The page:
The Municipality of Mosina consists of 21 village districts and the town of Mosina, where local government authorities reside. The municipality is located in the central part of Wielkopolska, surrounded with moraine hills, woods of Wielkopolski National Park, the Warta river meadows of Rogalin Landscape Park with tremendous centuries-old oaks, and finally with numerous lakes formed in old river beds of the Warta.
Located just 18 kilometres south of Poznań, Mosina lies at the verge of Poznań’s Warta Gorge and the Śrem basin, alongside the MosinaCanal. The train line connecting Poznań and Wrocław calls at Mosina, which further adds to the town’s attraciveness. If travelling by car, you can easily reach Poznań, Stęszew, Śrem and Kórnik.
Mosina in figures
area 171 km2
agricultural land 49,2 %
forests 37,5 %
residential areas 3,7 %
surface waters 2,5 %
other 7,1 %
- main national roads: No.5: Poznań - Wrocław (12 km away), No.11: Poznań - Katowice (19 km away); both national roads can be comfortably reached via regional road No.431
- main international roads: A2 motorway (10 km away, access via regional road No. 430)
- direct train connections (major cities): Poznań and Wrocław
- airport: Poznań- Ławica (ca. 25 km away)
- banks: GBS (headquarters), BZ WBK (branch), PKO S.A. (branch), PKO BP (branch)
Mosina on the cards of history
The first historical mention about Mosina dates back to 1284. This was then a village which belonged to the local nobility. In 1302 its owner, Mikołaj, Voivode of Kalisz, moved it to its present location and granted it city rights. In 1429 King Władysław Jagiełło placed it under the Magdeburg City Law. This is the period when Mosina established its coat of arms: a white eagle in a crown on a red background.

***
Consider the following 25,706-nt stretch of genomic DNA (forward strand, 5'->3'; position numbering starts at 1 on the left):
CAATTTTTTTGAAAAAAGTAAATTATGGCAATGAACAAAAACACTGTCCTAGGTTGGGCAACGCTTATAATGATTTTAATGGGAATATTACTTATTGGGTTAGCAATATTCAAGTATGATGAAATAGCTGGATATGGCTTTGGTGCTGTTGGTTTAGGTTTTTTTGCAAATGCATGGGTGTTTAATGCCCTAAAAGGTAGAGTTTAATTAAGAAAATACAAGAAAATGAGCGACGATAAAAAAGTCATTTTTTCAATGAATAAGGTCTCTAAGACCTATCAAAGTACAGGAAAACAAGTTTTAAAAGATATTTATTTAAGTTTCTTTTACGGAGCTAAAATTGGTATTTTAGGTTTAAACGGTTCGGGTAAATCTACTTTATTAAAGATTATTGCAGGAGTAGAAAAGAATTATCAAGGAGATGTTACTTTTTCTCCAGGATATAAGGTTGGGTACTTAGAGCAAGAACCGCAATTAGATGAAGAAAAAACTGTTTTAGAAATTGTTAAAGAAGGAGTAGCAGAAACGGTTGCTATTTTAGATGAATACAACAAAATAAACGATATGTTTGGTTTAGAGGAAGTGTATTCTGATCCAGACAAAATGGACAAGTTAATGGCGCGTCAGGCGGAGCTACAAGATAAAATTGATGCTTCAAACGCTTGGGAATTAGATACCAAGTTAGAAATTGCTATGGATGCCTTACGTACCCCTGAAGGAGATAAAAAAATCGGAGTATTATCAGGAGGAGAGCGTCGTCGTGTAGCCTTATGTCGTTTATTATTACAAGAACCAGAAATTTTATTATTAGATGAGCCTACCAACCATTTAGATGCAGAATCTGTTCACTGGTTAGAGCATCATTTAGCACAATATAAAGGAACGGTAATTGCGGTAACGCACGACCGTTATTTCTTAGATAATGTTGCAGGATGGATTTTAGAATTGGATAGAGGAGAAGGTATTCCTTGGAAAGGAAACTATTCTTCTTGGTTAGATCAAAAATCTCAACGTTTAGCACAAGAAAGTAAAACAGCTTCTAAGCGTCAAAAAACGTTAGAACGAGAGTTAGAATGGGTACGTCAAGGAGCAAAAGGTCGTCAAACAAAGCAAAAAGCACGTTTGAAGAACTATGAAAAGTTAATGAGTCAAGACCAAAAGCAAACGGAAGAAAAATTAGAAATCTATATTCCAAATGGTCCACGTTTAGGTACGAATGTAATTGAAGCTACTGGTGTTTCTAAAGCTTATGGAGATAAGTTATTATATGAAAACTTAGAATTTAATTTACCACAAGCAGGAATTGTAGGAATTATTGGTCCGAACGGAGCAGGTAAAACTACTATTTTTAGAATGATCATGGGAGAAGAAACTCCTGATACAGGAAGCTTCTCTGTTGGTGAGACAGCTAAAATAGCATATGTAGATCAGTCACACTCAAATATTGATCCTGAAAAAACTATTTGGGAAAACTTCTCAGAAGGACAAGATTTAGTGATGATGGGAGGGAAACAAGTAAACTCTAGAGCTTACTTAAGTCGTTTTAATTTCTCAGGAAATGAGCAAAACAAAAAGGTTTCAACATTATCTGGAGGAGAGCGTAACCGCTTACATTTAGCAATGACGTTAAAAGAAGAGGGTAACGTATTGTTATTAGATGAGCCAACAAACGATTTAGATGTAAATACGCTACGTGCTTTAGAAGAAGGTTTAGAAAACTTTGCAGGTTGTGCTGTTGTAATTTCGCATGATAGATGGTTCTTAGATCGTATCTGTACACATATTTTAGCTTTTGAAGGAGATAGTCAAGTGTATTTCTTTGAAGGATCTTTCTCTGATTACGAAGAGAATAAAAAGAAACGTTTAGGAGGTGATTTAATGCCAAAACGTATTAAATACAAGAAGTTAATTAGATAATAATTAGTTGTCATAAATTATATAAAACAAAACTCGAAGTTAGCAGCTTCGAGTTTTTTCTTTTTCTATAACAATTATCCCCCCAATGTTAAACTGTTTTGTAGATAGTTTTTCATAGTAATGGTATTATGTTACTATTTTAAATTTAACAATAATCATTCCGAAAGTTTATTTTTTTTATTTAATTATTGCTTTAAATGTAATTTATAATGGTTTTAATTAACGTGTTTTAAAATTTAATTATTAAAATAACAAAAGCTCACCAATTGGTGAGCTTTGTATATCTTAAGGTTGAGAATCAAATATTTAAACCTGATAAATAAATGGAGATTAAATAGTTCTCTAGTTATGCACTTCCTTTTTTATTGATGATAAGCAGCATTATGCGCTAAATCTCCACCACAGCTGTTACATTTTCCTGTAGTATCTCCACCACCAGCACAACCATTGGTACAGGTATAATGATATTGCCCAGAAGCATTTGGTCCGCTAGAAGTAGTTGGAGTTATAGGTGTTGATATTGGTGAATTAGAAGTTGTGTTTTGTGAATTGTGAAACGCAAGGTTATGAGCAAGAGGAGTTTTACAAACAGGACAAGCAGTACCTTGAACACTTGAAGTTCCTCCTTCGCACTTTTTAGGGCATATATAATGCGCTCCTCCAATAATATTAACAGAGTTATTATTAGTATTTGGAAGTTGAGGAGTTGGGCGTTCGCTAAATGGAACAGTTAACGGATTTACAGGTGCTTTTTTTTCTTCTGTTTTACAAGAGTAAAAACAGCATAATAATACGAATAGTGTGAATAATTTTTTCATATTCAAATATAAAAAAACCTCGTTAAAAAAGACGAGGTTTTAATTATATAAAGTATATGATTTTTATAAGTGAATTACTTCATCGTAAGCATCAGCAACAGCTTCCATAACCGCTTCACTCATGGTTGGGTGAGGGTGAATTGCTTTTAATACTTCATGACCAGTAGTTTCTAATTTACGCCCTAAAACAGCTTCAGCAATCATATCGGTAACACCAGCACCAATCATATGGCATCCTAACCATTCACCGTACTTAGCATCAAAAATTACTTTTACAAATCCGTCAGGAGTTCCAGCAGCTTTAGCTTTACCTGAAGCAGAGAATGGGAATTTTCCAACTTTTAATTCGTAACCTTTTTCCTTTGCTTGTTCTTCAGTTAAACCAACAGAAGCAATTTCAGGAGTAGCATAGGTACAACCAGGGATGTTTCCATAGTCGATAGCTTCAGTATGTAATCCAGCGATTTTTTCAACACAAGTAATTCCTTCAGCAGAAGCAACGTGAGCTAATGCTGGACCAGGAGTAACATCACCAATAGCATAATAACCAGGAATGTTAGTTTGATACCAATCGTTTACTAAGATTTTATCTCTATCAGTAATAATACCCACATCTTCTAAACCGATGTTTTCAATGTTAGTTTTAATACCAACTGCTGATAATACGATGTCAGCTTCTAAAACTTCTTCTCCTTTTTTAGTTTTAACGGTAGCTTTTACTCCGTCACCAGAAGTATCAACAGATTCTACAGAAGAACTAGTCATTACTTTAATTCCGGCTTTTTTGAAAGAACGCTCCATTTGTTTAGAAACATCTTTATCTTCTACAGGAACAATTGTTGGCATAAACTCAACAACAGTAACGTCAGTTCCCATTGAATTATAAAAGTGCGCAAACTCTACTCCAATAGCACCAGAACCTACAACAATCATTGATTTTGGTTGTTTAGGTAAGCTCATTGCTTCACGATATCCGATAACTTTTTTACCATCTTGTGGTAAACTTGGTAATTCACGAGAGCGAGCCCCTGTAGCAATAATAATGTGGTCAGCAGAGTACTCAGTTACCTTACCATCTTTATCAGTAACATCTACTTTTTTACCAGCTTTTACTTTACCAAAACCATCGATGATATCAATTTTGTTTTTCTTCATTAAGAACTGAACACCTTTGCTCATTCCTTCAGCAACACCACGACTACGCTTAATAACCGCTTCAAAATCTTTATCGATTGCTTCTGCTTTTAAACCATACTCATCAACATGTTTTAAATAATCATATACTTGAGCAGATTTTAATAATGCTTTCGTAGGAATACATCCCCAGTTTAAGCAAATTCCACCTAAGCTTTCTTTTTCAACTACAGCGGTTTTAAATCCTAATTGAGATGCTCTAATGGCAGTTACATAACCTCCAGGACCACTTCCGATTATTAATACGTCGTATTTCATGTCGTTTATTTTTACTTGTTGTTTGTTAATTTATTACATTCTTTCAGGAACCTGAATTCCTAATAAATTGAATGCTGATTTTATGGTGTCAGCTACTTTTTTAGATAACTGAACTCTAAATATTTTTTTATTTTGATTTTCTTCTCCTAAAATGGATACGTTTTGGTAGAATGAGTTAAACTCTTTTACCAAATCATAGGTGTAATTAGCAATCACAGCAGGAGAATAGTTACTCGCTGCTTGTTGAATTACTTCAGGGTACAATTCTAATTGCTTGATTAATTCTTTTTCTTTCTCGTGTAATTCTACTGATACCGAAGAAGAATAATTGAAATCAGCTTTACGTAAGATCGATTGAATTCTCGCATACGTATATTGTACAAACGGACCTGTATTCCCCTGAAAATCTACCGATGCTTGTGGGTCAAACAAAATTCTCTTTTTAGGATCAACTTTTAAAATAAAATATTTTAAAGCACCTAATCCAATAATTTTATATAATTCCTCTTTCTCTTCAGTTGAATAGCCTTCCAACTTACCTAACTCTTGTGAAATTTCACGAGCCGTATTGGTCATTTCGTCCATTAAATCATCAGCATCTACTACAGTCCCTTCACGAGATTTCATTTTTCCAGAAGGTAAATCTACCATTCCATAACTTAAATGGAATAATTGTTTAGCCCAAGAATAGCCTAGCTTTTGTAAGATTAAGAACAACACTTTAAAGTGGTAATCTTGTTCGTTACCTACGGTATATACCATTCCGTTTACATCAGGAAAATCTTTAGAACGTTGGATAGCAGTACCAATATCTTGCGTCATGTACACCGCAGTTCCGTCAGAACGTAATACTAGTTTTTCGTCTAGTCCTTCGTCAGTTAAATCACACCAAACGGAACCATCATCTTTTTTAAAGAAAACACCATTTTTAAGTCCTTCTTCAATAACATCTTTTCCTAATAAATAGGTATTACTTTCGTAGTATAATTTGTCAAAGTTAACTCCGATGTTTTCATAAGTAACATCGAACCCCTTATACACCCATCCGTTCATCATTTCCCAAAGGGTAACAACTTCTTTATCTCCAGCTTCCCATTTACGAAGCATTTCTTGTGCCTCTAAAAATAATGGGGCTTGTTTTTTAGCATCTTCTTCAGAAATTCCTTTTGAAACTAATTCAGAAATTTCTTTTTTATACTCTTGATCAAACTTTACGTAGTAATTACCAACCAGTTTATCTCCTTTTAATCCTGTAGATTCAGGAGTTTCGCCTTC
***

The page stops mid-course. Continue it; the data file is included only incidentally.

Mosina’s history is quite turbulent reflecting the complex past of Poland. One of the most difficult periods was the time of the Swedish invasion in the 17th century, which significantly disturbed the town’s economic prosperity. After the second partition of Poland in 1795 Mosina became part of Prussia. During the Revolutions of 1848 the town was taken over by a unit of insurgents led by Jakub Krauthofer–Krotowski who on 3 May declared Poland’s independence. The uprising, however, was soon suppressed.
The 19th century was a period of the rapid economic growth for Mosina, which was influenced mainly by the construction of the railway line to Wrocław and the development of local enterprises. The town’s population was growing and in 1909 reached 4,412.
World War II was a tragic period in the history of Mosina. On 20 October 1939 the Nazis executed 15 inhabitants of the city. To commemorate this sad event the central square in Mosina is called the Square of 20 October.